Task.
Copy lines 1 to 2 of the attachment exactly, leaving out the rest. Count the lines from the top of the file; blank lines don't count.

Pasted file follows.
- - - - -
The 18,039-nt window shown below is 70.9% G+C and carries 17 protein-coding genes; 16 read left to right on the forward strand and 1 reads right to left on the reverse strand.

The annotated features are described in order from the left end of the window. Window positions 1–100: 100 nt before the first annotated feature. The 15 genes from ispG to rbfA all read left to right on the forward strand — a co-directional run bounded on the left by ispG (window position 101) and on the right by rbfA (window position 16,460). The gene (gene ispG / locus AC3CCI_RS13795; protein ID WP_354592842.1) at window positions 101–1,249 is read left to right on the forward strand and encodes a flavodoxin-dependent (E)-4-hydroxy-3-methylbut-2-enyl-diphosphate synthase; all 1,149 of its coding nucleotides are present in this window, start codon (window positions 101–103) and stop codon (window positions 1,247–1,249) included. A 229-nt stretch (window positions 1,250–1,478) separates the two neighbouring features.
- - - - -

The 18,039-nt window shown below is 70.9% G+C and carries 17 protein-coding genes; 16 read left to right on the forward strand and 1 reads right to left on the reverse strand.

The annotated features are described in order from the left end of the window. Window positions 1–100: 100 nt before the first annotated feature. The 15 genes from ispG to rbfA all read left to right on the forward strand — a co-directional run bounded on the left by ispG (window position 101) and on the right by rbfA (window position 16,460). The gene (gene ispG / locus AC3CCI_RS13795; protein ID WP_354592842.1) at window positions 101–1,249 is read left to right on the forward strand and encodes a flavodoxin-dependent (E)-4-hydroxy-3-methylbut-2-enyl-diphosphate synthase; all 1,149 of its coding nucleotides are present in this window, start codon (window positions 101–103) and stop codon (window positions 1,247–1,249) included. A 229-nt stretch (window positions 1,250–1,478) separates the two neighbouring features.